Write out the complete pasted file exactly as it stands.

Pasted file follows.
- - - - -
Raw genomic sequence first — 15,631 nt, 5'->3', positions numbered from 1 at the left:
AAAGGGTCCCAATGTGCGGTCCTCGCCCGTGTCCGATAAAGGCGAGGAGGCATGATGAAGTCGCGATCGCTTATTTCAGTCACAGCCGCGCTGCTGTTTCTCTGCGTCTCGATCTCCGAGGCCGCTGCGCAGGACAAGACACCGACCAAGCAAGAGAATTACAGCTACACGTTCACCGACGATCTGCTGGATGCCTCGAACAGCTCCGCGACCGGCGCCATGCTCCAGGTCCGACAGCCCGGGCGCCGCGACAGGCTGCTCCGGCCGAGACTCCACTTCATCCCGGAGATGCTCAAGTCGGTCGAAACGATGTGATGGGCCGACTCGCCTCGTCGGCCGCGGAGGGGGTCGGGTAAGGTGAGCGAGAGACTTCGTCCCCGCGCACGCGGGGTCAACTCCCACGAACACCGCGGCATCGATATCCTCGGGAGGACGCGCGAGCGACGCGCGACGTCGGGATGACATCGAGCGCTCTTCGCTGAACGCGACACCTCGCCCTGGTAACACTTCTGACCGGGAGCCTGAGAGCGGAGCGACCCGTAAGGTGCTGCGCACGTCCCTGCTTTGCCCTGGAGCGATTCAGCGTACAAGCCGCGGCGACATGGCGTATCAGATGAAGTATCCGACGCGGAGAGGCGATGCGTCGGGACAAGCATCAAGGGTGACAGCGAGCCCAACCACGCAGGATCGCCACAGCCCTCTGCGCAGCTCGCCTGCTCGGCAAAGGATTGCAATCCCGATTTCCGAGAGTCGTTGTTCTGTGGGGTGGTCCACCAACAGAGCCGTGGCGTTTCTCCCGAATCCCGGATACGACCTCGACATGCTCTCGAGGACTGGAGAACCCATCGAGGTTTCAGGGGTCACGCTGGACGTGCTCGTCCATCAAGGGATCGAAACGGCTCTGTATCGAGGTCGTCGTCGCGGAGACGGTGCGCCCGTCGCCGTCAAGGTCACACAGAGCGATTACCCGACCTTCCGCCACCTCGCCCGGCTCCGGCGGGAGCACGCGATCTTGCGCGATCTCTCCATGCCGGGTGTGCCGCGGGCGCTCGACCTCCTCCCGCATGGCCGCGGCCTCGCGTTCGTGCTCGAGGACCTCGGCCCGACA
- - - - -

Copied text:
Raw genomic sequence first — 15,631 nt, 5'->3', positions numbered from 1 at the left:
AAAGGGTCCCAATGTGCGGTCCTCGCCCGTGTCCGATAAAGGCGAGGAGGCATGATGAAGTCGCGATCGCTTATTTCAGTCACAGCCGCGCTGCTGTTTCTCTGCGTCTCGATCTCCGAGGCCGCTGCGCAGGACAAGACACCGACCAAGCAAGAGAATTACAGCTACACGTTCACCGACGATCTGCTGGATGCCTCGAACAGCTCCGCGACCGGCGCCATGCTCCAGGTCCGACAGCCCGGGCGCCGCGACAGGCTGCTCCGGCCGAGACTCCACTTCATCCCGGAGATGCTCAAGTCGGTCGAAACGATGTGATGGGCCGACTCGCCTCGTCGGCCGCGGAGGGGGTCGGGTAAGGTGAGCGAGAGACTTCGTCCCCGCGCACGCGGGGTCAACTCCCACGAACACCGCGGCATCGATATCCTCGGGAGGACGCGCGAGCGACGCGCGACGTCGGGATGACATCGAGCGCTCTTCGCTGAACGCGACACCTCGCCCTGGTAACACTTCTGACCGGGAGCCTGAGAGCGGAGCGACCCGTAAGGTGCTGCGCACGTCCCTGCTTTGCCCTGGAGCGATTCAGCGTACAAGCCGCGGCGACATGGCGTATCAGATGAAGTATCCGACGCGGAGAGGCGATGCGTCGGGACAAGCATCAAGGGTGACAGCGAGCCCAACCACGCAGGATCGCCACAGCCCTCTGCGCAGCTCGCCTGCTCGGCAAAGGATTGCAATCCCGATTTCCGAGAGTCGTTGTTCTGTGGGGTGGTCCACCAACAGAGCCGTGGCGTTTCTCCCGAATCCCGGATACGACCTCGACATGCTCTCGAGGACTGGAGAACCCATCGAGGTTTCAGGGGTCACGCTGGACGTGCTCGTCCATCAAGGGATCGAAACGGCTCTGTATCGAGGTCGTCGTCGCGGAGACGGTGCGCCCGTCGCCGTCAAGGTCACACAGAGCGATTACCCGACCTTCCGCCACCTCGCCCGGCTCCGGCGGGAGCACGCGATCTTGCGCGATCTCTCCATGCCGGGTGTGCCGCGGGCGCTCGACCTCCTCCCGCATGGCCGCGGCCTCGCGTTCGTGCTCGAGGACCTCGGCCCGACA